Eighty-one years after making the ultimate sacrifice for his fellow citizens in Mulberry and Polk County, Constable Myrle A. Whidden will be added to the Polk County Peace Officers' Memorial in Lakeland. He will be honored at this year's Annual Polk County Peace Officers' Memorial service on Thursday, May 4, 2017. The annual service honors all law enforcement officers who have been killed in the line of duty in Polk County.
Constable Whidden will be added to the memorial after historical research determined that he was shot and killed in the line of duty on April 11, 1936.
"We had heard stories, off and on, about a police officer who had been shot and killed in the line of duty in the Mulberry area in the early part of the 20th century and was not recognized on the Polk County Memorial. We knew that it could not have been a deputy sheriff - we had reliable records and press accounts from the time. And the Mulberry Police Department had no record of any of their officers being killed. One of our members finally found an account of a Constable - which at the time was an elected police officer - who had been murdered in the Lakeland Ledger archives." - Grady Judd, Sheriff
News accounts at the time revealed: On Thursday, April 9, 1936, Constable Whidden, unarmed, responded to the Thornton residence in Mulberry, FL to resolve a dispute between a drunken Mose D. Herrin and his estranged wife. Once on scene, Constable Whidden attempted to stop the attack on Mrs. Herrin in a bathroom. During the altercation, Whidden was shot once in his left arm and then again in his chest by .32 Smith and Wesson revolver. Even though he was unarmed and severely injured after being shot twice, Whidden overpowered Herrin, subdued him with his own weapon, and transported him to the Mulberry police chief. Two days later, on his 42nd birthday, Constable Whidden succumbed to his injuries. Herrin was later found guilty of first-degree murder.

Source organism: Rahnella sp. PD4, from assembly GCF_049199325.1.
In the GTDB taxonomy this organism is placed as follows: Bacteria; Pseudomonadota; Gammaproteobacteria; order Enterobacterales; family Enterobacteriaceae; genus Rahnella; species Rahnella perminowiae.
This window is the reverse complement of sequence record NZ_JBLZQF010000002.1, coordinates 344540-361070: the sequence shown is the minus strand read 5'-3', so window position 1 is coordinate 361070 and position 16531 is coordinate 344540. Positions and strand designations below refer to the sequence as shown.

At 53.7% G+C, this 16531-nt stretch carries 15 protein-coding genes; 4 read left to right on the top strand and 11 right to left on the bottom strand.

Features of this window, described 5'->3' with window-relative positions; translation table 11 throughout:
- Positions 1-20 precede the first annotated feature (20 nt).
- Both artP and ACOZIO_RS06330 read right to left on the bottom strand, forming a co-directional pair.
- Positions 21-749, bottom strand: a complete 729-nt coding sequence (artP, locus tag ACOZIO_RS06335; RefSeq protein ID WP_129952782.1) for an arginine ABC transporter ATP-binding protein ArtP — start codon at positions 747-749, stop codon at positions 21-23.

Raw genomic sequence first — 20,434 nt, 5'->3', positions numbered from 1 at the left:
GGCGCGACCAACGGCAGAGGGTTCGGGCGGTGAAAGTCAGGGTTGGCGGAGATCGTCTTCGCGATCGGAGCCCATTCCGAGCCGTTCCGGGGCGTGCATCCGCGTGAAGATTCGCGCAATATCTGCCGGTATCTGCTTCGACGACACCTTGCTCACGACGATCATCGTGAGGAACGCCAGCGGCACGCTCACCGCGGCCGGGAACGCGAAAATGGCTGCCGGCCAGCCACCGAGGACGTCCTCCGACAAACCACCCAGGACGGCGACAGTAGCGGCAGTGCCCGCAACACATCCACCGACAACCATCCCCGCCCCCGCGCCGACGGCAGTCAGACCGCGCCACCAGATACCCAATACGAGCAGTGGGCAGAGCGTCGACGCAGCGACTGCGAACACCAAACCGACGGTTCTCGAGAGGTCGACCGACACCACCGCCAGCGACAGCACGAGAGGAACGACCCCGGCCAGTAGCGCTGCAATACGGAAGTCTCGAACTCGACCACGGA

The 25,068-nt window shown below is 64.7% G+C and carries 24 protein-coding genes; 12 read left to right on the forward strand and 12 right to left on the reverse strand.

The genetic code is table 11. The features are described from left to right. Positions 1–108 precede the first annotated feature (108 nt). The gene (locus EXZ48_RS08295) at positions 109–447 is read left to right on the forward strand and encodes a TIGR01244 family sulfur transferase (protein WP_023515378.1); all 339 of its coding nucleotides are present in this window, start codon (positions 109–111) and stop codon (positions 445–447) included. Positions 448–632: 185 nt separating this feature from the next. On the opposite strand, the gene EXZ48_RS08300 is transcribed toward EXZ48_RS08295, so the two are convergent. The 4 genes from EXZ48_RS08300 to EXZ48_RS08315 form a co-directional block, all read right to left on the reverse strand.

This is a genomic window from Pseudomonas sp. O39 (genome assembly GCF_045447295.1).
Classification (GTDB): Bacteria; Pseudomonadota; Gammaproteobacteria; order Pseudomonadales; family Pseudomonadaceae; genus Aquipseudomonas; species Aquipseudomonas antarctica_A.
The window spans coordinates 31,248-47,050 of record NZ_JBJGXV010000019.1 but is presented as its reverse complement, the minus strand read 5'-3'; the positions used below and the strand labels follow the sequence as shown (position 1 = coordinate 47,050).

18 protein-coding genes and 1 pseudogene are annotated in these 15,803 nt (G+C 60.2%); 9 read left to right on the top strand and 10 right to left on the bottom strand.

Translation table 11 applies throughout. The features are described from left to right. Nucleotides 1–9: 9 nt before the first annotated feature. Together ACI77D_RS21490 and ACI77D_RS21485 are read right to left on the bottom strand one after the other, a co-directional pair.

Constable Myrle A. Whidden was only 42-years-old when he died. Whidden was a well decorated law enforcement officer and had an accomplished life. Whidden was the commander of the Mulberry American Legion, a Peace Officer, and worked at the International Agriculture Corporation (known now as Mosaic) for 17 years. He served in WWI between June 1918 and May 1919 and was awarded the Croix de Guerre on January 30, 1919 for valorous service during WWI to French and Allied Soldiers. He was a member of the Polk County Voiture of the Fourth and Eight. He was elected and sworn in as a Constable for District 13 (Polk County) on December 30, 1932, and previously worked under Sheriff John Logan for eight years.
"We are so happy to be able to finally recognize and honor Constable Whidden for his service and dedication. He is a true hero who, with injuries that would be fatal, was able to subdue the man who shot him and bring him to justice." Grady Judd, Sheriff
Family members of fallen officers, representatives from various Polk County Law Enforcement and Corrections agencies, public service organizations, and federal, state, county and local government agencies will participate in honoring Whidden and 32 other Law Enforcement and Corrections officers who made the "supreme sacrifice and died in the line of duty" at the annual memorial service.